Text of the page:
Alan “Rosey” Rosenberg is a real-estate broker with Real Estate Depot in Ashland. A former journalist and marketing professional, he specialized in the marketing of luxury developments and New Urbanism communities throughout the country.

Building to suit may be the answer

Q: Are you encountering many clients who aren't finding houses that suit their desires?

A: There is a demographic moving from out of state — baby boomers and retirees — who need to have a master bedroom on the main floor or have a single-story home. That's rare in Ashland. People in good health, who enjoy walking, can be discouraged from housing on the steep, hilly areas. Some of the best housing stock in Ashland is on slopes. If you find a client in need of that first-floor bedroom or single-story home, they are uncomfortable living on a slope and there simply aren't many places on the market.

In those cases, I will suggest something they probably haven't thought of: building their own house. While there are lots available, financing is another matter. Unless they have cash to buy a lot outright, they are going to find a roadblock. Since the housing bubble burst, it's been difficult or impossible to find financing for bare land.

Q: What are the alternatives?

A: A client can give up one of their priorities and take their chances with a house where they have to walk up stairs. But they are often looking for a house they will live in for the rest of their lives. You have a lot of people who fall into that category for other reasons — people who are sensitive to environmental pollutants from carpets, cabinetry, dust and mold problems. They are uncomfortable and unhealthy. They could rent, but new construction solves a world of problems.

Q: How prevalent are such opportunities?

A: The number of days on the market for lots is extraordinarily long, and prices continue going down. Only 25 residential urban lots in Ashland have sold in the past year (as of March 1). The supply is there, but there is no demand because of the lack of financing, so it keeps clients from having a home they want. What I've discovered is that we can work with a builder who can purchase a lot with his own money and finance the construction, leaving the buyer only needing to obtain a conventional mortgage for a completed house.

Q: How does the process begin?

A: Once they decide they need to build, they can start looking at places where builders have lots and plans, and finding a builder who has the financial capacity to purchase a lot and finance construction, like Suncrest Homes. Then, in essence, they are selling that home as a completed product.

From a seller's point of view, you are trying to sell a residential lot. Because the buyer is unable to purchase the lot, you can benefit by working with a builder who can develop a specific plan for that lot and market the lot.

Q: What is the next step?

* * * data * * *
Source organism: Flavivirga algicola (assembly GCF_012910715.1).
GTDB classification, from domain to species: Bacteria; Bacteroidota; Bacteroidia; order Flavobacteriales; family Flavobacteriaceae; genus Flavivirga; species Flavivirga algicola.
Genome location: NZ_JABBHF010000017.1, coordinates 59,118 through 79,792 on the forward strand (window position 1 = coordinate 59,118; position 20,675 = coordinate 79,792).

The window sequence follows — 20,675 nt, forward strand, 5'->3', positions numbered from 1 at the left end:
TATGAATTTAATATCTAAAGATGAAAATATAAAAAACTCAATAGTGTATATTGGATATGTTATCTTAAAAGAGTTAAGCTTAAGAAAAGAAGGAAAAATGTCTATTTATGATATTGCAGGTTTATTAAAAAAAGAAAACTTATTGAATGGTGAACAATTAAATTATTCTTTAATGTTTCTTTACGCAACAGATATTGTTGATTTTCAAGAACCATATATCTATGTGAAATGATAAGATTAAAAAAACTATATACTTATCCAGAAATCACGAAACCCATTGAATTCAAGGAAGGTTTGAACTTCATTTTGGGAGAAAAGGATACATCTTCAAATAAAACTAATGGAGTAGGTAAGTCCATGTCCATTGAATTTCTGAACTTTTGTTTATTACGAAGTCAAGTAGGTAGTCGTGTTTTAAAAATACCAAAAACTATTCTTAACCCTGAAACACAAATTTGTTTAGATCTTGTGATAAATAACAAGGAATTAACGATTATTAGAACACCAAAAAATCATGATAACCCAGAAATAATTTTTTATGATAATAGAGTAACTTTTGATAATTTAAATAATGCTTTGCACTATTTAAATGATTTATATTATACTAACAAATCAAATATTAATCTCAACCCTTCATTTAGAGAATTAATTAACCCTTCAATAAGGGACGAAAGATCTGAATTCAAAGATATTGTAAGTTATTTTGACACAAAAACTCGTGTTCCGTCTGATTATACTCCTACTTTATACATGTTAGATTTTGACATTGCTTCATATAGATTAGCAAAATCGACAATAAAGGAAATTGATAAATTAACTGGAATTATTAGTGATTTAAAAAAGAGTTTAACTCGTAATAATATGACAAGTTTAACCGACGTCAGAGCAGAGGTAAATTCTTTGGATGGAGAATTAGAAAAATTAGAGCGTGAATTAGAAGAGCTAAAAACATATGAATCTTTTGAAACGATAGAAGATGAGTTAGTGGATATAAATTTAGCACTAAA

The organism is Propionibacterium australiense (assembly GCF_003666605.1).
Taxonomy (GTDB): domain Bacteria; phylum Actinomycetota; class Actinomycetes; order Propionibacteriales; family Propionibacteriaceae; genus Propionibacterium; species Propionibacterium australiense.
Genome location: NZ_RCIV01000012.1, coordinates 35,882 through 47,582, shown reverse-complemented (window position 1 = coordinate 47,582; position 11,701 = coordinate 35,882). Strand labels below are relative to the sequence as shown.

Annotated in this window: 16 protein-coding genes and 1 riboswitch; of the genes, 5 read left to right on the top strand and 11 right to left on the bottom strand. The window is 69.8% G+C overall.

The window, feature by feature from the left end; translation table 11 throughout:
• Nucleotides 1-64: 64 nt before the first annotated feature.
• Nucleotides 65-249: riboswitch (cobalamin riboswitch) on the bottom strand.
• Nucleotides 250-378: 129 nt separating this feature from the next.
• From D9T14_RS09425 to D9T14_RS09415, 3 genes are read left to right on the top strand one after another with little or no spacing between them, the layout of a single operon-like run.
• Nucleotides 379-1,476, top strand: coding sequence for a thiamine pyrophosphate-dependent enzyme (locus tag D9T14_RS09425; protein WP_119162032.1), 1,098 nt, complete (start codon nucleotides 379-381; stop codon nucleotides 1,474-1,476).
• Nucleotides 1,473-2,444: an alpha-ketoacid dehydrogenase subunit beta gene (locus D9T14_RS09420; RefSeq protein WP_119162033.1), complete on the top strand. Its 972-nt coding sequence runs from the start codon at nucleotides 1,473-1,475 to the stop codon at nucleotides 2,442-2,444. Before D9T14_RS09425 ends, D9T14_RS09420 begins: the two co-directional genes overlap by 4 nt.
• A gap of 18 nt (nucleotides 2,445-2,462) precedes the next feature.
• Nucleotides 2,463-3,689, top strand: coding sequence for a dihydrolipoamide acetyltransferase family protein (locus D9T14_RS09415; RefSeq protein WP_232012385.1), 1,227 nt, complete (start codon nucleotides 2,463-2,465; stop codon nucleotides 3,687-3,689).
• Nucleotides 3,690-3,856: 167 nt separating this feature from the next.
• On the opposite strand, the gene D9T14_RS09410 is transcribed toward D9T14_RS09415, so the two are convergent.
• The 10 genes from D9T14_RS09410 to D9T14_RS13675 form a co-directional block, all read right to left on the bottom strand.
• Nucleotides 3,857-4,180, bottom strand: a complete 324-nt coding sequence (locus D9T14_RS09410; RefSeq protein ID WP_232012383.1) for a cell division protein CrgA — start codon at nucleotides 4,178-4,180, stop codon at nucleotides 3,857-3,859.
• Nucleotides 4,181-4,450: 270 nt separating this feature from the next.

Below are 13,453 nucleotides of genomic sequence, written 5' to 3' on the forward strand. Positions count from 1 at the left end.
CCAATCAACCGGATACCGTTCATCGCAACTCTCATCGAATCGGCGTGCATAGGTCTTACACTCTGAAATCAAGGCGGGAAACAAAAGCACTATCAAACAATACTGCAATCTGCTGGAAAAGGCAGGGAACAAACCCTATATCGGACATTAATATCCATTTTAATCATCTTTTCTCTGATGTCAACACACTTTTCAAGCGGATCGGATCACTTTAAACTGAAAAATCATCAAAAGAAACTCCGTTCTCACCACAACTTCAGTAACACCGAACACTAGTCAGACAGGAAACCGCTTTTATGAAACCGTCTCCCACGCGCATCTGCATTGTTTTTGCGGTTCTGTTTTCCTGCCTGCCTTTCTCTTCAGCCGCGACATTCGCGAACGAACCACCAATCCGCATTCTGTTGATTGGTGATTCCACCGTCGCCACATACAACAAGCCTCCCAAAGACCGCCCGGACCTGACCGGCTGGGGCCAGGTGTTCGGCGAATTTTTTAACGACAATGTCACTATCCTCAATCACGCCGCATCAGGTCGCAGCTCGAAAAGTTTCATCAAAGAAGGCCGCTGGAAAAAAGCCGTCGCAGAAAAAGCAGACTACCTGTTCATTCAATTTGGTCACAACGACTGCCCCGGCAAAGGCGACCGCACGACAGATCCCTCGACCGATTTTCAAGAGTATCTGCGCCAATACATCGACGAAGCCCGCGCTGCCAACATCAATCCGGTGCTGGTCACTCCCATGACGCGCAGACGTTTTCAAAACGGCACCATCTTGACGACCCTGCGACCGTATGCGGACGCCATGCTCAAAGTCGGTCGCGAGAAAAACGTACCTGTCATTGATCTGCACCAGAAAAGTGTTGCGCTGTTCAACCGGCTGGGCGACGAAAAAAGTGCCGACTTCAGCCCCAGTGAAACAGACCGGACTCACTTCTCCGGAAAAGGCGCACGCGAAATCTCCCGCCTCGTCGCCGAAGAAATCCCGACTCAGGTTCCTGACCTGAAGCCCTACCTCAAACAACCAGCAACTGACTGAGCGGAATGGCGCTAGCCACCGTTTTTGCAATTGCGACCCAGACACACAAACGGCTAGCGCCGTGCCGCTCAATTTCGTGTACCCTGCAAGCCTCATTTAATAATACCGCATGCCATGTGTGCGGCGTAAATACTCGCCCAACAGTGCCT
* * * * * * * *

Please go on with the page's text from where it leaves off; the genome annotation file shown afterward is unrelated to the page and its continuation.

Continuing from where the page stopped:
A: The buyer will bring refundable earnest money, as with any real-estate purchase — typically $1,000 — then they will reach an agreement with the builder on plans, materials and the ultimate price. The builder's price is generally nonnegotiable because he is the one building it and knows his profit margin. Because these are custom houses, the buyer can determine what amenities and materials and style may add to or reduce the price in the dance with the builder.

Let's say a builder sets a price of $300,000 with agreed-upon materials. The client can say: I don't want granite countertops, and I want a less-expensive solution. That will be $3,000 less on the bill for the house. In the same way, the buyer might like skylights in each of the rooms that might add costs to the house. They can make trade-offs at every stage, leaving them flexibility in the design and style.

Q: How does the time frame compare to going out and building your own house?

A: I don't think there is a difference if I have a general contractor I'm working with. You are making one less deal by not negotiating for a lot because the builder does that. It's basically one-stop shopping, like buying a completed house yet with the flexibility of having it the way you want it.

After the contract is signed to work with the builder at a specified price, the buyer has 45 days to agree to the plans, materials and final price, reflecting the custom decisions. Until the end of the 45 days, the buyer can receive earnest money back and move on. After 45 days, the commitment is made; the plans are completed and approved. The buyer will pay a substantial sum, which becomes part of the down payment if they are financing, allowing the builder to complete acquisition of the lot and begin construction.

Q: So, you still have to have some money set aside to begin construction?

A: No more or no less than in a conventional mortgage when you are buying a completed house. The only difference is that it comes earlier. A modest house takes approximately six months, depending on the builder. If it was a $250,000 house, they would be looking at $25,000.

Q: At what point should buyers be shopping for a mortgage?

A: Just as with making an offer on an existing property, they need to be preapproved for the amount they qualify for to go ahead and complete the transaction. The only difference is that closing for this transaction (takes place) after the home is completed. If you buy an existing house, it takes 30 to 60 days for a closing. In this case, it would be closing after completion.

Reach Mail Tribune business editor Greg Stiles at 541-776-4463 or email business@mailtribune.com. Read his blog, Economic Edge, at www.mailtribune.com/economicedge or follow @GregMTBusiness on Twitter.

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